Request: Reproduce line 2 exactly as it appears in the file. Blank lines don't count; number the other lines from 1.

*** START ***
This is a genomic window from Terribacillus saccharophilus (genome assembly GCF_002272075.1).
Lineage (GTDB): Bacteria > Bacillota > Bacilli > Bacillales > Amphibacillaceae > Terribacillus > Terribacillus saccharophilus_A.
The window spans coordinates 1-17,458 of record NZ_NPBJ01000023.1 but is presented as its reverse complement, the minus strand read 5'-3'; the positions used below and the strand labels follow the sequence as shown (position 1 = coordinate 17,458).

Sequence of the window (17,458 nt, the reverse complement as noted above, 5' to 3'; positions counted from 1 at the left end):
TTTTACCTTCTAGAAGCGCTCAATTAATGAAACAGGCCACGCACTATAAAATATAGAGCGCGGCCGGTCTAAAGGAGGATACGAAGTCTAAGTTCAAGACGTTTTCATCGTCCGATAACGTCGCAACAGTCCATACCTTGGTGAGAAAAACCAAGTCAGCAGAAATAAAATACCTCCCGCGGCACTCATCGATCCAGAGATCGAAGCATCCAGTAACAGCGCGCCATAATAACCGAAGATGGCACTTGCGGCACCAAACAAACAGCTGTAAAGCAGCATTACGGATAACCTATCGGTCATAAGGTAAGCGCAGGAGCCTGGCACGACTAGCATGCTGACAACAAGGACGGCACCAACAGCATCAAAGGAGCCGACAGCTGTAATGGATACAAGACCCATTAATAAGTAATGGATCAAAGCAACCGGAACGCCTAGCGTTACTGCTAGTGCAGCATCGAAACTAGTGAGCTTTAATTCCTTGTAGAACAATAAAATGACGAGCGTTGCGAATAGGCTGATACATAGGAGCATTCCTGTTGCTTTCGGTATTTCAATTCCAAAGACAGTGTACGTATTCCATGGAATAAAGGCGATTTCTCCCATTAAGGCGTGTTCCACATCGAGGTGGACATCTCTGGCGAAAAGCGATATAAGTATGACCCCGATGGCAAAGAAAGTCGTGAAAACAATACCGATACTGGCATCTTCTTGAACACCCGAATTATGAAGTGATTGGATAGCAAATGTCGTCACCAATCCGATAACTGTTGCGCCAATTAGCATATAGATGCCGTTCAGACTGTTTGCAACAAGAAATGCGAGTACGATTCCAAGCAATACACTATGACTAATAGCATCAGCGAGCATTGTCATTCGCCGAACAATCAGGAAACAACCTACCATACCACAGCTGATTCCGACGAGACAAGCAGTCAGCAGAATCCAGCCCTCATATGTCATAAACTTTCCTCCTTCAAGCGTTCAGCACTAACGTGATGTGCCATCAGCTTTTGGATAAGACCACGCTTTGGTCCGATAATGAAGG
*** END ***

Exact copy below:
Lineage (GTDB): Bacteria > Bacillota > Bacilli > Bacillales > Amphibacillaceae > Terribacillus > Terribacillus saccharophilus_A.